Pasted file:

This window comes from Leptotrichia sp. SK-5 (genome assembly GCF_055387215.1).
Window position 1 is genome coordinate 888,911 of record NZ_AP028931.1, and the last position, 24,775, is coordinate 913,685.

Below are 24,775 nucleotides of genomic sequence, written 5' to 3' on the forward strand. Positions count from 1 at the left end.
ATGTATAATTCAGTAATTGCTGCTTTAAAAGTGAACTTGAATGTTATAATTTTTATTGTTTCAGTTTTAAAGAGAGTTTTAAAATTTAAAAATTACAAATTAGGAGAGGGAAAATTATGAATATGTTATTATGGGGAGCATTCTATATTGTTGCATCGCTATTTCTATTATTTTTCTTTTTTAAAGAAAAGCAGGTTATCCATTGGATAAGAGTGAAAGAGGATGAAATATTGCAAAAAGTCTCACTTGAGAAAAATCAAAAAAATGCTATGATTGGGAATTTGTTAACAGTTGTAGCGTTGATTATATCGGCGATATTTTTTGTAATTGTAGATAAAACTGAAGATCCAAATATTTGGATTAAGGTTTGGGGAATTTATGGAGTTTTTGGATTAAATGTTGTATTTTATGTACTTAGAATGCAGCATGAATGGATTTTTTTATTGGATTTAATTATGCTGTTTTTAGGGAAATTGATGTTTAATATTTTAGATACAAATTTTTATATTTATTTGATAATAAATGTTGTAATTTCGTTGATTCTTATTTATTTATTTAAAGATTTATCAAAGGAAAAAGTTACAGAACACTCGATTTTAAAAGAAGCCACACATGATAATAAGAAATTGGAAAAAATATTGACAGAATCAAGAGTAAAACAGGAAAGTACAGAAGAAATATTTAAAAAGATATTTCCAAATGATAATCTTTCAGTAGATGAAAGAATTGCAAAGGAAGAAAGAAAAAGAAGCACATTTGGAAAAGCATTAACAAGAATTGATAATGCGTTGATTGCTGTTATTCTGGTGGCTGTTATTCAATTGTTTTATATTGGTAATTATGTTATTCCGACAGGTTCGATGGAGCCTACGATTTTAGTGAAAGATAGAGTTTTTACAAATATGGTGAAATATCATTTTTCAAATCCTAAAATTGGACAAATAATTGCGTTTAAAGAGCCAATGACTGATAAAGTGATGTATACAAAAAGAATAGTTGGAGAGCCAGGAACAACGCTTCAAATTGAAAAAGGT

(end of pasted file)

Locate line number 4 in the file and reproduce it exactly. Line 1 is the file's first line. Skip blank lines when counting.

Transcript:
ATGTATAATTCAGTAATTGCTGCTTTAAAAGTGAACTTGAATGTTATAATTTTTATTGTTTCAGTTTTAAAGAGAGTTTTAAAATTTAAAAATTACAAATTAGGAGAGGGAAAATTATGAATATGTTATTATGGGGAGCATTCTATATTGTTGCATCGCTATTTCTATTATTTTTCTTTTTTAAAGAAAAGCAGGTTATCCATTGGATAAGAGTGAAAGAGGATGAAATATTGCAAAAAGTCTCACTTGAGAAAAATCAAAAAAATGCTATGATTGGGAATTTGTTAACAGTTGTAGCGTTGATTATATCGGCGATATTTTTTGTAATTGTAGATAAAACTGAAGATCCAAATATTTGGATTAAGGTTTGGGGAATTTATGGAGTTTTTGGATTAAATGTTGTATTTTATGTACTTAGAATGCAGCATGAATGGATTTTTTTATTGGATTTAATTATGCTGTTTTTAGGGAAATTGATGTTTAATATTTTAGATACAAATTTTTATATTTATTTGATAATAAATGTTGTAATTTCGTTGATTCTTATTTATTTATTTAAAGATTTATCAAAGGAAAAAGTTACAGAACACTCGATTTTAAAAGAAGCCACACATGATAATAAGAAATTGGAAAAAATATTGACAGAATCAAGAGTAAAACAGGAAAGTACAGAAGAAATATTTAAAAAGATATTTCCAAATGATAATCTTTCAGTAGATGAAAGAATTGCAAAGGAAGAAAGAAAAAGAAGCACATTTGGAAAAGCATTAACAAGAATTGATAATGCGTTGATTGCTGTTATTCTGGTGGCTGTTATTCAATTGTTTTATATTGGTAATTATGTTATTCCGACAGGTTCGATGGAGCCTACGATTTTAGTGAAAGATAGAGTTTTTACAAATATGGTGAAATATCATTTTTCAAATCCTAAAATTGGACAAATAATTGCGTTTAAAGAGCCAATGACTGATAAAGTGATGTATACAAAAAGAATAGTTGGAGAGCCAGGAACAACGCTTCAAATTGAAAAAGGT